Derelict Fishing Gear Prevention and Removal Best Practices
A pile of derelict crab traps. (Photo Credit: G. Bradt, NH Sea Grant)
(Photo Credit: G. Bradt, NH Sea Grant)

The NOAA Marine Debris Program and the National Sea Grant Law Center at the University of Mississippi are partnering to assess the transferability of innovative methods for addressing derelict fishing gear and to identify opportunities to prevent gear loss due to vessel interactions.

Type of Project: Fishing for Energy

Region: National

Project Dates: November 2015 - March 2017

Who is involved?
This project is funded through the Fishing for Energy partnership between the NOAA Marine Debris Program, Covanta, and Schnitzer Steel Industries and administered by the National Fish and Wildlife Foundation (NFWF). The National Sea Grant Law Center (NSGLC) at the University of Mississippi is working with New England marine managers to identify opportunities to prevent gear loss due to vessel interactions and how to implement derelict fishing gear removal programs in New England states.

What is the project and why is it important?
Derelict fishing gear can damage sensitive habitats, create navigational hazards, entangle marine animals, and continue to trap and kill various marine species including harvestable species (a phenomenon called ghost fishing), resulting in lost catch opportunities and financial losses for fishermen.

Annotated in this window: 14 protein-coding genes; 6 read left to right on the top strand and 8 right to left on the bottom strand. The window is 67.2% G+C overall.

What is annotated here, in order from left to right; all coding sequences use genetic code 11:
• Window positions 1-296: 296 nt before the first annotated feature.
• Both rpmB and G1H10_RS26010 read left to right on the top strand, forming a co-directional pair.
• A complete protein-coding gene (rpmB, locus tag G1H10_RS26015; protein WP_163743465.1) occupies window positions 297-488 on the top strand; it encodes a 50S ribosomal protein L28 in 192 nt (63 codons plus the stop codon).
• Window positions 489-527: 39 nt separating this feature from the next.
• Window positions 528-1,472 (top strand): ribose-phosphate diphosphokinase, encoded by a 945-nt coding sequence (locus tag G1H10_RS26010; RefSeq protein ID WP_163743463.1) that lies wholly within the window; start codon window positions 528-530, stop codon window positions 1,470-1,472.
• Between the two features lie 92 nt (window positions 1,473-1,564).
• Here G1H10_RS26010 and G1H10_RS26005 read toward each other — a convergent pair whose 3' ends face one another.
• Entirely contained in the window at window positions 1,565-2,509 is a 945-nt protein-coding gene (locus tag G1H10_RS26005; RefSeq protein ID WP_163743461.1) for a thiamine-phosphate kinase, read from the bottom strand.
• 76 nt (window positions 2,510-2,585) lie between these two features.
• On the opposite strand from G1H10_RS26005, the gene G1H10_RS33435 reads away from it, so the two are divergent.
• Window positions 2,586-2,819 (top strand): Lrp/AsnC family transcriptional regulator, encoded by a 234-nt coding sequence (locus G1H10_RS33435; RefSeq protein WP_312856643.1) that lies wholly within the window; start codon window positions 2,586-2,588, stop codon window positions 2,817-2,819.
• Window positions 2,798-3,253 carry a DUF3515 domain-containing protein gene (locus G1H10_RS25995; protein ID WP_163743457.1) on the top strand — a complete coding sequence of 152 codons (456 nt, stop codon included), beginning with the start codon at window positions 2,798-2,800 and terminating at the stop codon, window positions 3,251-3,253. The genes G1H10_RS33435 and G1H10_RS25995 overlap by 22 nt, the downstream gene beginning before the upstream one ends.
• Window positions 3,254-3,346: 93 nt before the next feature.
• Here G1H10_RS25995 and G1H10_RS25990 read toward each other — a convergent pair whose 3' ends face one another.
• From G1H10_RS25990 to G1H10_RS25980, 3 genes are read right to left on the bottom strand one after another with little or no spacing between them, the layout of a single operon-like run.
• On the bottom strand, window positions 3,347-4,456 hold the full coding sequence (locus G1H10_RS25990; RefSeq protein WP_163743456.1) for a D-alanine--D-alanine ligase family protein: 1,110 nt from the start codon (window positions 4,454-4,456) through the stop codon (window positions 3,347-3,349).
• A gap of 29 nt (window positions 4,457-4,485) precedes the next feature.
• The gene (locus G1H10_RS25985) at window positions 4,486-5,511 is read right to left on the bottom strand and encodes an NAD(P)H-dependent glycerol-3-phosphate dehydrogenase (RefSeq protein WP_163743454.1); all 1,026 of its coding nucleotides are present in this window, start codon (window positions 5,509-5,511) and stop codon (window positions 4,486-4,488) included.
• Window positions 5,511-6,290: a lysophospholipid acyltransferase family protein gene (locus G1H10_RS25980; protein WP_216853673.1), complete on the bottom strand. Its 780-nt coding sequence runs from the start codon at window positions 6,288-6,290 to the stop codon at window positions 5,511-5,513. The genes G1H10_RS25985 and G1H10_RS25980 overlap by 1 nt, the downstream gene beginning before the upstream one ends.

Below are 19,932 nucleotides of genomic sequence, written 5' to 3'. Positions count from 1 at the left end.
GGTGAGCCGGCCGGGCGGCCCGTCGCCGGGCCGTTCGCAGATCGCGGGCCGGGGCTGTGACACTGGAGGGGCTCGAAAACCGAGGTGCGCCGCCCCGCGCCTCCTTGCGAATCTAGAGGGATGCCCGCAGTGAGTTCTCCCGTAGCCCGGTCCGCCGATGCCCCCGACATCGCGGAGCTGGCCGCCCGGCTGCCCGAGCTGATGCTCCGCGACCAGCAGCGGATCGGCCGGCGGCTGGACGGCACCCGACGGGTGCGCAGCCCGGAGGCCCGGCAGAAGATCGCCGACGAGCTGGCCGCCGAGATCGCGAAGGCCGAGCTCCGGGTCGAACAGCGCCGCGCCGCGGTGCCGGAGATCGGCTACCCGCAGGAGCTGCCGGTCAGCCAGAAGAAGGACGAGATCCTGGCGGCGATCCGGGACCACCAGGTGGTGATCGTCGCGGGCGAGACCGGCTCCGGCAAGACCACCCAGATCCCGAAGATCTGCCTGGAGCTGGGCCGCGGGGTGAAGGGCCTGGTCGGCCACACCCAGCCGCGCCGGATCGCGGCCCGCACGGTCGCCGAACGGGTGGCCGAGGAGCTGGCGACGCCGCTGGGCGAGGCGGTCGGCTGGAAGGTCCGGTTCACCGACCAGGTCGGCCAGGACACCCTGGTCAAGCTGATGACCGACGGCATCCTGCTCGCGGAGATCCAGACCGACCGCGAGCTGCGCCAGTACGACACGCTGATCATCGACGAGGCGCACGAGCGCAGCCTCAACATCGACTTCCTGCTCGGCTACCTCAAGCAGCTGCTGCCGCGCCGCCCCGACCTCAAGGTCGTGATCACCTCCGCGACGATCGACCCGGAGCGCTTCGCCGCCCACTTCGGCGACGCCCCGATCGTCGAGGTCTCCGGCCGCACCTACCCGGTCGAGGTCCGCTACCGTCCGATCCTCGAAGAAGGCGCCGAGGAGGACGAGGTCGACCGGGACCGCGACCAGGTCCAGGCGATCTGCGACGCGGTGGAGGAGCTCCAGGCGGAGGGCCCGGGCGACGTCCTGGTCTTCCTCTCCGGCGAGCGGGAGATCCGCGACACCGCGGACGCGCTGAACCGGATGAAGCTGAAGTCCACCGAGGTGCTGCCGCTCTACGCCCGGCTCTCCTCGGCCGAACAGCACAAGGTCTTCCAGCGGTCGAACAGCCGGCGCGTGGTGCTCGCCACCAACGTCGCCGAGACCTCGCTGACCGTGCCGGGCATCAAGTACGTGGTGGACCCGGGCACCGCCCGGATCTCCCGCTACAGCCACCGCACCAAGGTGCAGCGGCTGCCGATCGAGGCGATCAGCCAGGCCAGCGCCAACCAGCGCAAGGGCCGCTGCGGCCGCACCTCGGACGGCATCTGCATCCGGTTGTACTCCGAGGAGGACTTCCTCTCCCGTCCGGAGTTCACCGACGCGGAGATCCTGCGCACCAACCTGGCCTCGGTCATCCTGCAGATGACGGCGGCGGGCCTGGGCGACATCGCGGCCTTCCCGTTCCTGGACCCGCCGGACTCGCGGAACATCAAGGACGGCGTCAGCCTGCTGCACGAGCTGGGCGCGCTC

To address the prevention and removal of derelict fishing gear in New England, the NSGLC is working with marine managers to better understand the legal frameworks governing derelict fishing gear around the country and how existing state marine debris programs are authorized. The NSGLC is compiling a profile of relevant laws and regulations related to derelict fishing gear for eleven coastal states identified as priorities by the marine managers. They are also developing legal case studies of derelict fishing gear removal programs from around the country and conducting a legal analysis to compare the case studies with existing legal frameworks in New England to determine how gear removal programs could be implemented there.

Additionally, the NSGLC is investigating the regulations surrounding the setting of fishing gear in and around boating and shipping lanes. Interaction between commercial and recreational vessels and active fishing gear is one of the main causes of derelict fishing gear. The NSGLC is examining the legal and regulatory opportunities to prevent gear loss due to vessel interactions in the region.